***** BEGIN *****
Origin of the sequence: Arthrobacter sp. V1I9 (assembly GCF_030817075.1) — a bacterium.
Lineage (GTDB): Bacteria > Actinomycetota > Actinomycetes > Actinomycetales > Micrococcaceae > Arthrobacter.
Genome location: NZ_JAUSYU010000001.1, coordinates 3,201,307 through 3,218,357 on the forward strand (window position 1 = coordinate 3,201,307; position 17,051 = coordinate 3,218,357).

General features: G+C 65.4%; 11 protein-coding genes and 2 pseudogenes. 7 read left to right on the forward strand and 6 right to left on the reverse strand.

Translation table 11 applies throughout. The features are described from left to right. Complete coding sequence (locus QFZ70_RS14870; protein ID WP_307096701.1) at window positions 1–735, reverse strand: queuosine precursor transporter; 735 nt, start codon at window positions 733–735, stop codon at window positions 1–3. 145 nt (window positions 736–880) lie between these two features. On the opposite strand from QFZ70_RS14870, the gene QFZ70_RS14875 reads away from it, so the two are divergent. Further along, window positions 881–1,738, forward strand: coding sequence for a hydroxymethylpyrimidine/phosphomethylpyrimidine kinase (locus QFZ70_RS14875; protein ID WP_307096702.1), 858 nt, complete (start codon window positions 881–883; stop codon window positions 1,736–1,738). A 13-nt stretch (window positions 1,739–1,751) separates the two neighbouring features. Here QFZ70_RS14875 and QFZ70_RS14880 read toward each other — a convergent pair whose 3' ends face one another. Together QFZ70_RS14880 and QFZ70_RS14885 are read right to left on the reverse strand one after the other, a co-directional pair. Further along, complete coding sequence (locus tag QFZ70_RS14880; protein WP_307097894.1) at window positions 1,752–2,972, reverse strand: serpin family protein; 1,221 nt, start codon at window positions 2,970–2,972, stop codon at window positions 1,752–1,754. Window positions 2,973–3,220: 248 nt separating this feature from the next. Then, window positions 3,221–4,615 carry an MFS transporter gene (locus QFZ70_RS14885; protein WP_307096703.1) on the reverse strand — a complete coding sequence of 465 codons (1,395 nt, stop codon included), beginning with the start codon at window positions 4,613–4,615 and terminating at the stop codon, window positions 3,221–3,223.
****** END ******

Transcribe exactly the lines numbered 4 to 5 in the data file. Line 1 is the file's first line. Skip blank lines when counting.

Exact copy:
General features: G+C 65.4%; 11 protein-coding genes and 2 pseudogenes. 7 read left to right on the forward strand and 6 right to left on the reverse strand.

Translation table 11 applies throughout. The features are described from left to right. Complete coding sequence (locus QFZ70_RS14870; protein ID WP_307096701.1) at window positions 1–735, reverse strand: queuosine precursor transporter; 735 nt, start codon at window positions 733–735, stop codon at window positions 1–3. 145 nt (window positions 736–880) lie between these two features. On the opposite strand from QFZ70_RS14870, the gene QFZ70_RS14875 reads away from it, so the two are divergent. Further along, window positions 881–1,738, forward strand: coding sequence for a hydroxymethylpyrimidine/phosphomethylpyrimidine kinase (locus QFZ70_RS14875; protein ID WP_307096702.1), 858 nt, complete (start codon window positions 881–883; stop codon window positions 1,736–1,738). A 13-nt stretch (window positions 1,739–1,751) separates the two neighbouring features. Here QFZ70_RS14875 and QFZ70_RS14880 read toward each other — a convergent pair whose 3' ends face one another. Together QFZ70_RS14880 and QFZ70_RS14885 are read right to left on the reverse strand one after the other, a co-directional pair. Further along, complete coding sequence (locus tag QFZ70_RS14880; protein WP_307097894.1) at window positions 1,752–2,972, reverse strand: serpin family protein; 1,221 nt, start codon at window positions 2,970–2,972, stop codon at window positions 1,752–1,754. Window positions 2,973–3,220: 248 nt separating this feature from the next. Then, window positions 3,221–4,615 carry an MFS transporter gene (locus QFZ70_RS14885; protein WP_307096703.1) on the reverse strand — a complete coding sequence of 465 codons (1,395 nt, stop codon included), beginning with the start codon at window positions 4,613–4,615 and terminating at the stop codon, window positions 3,221–3,223.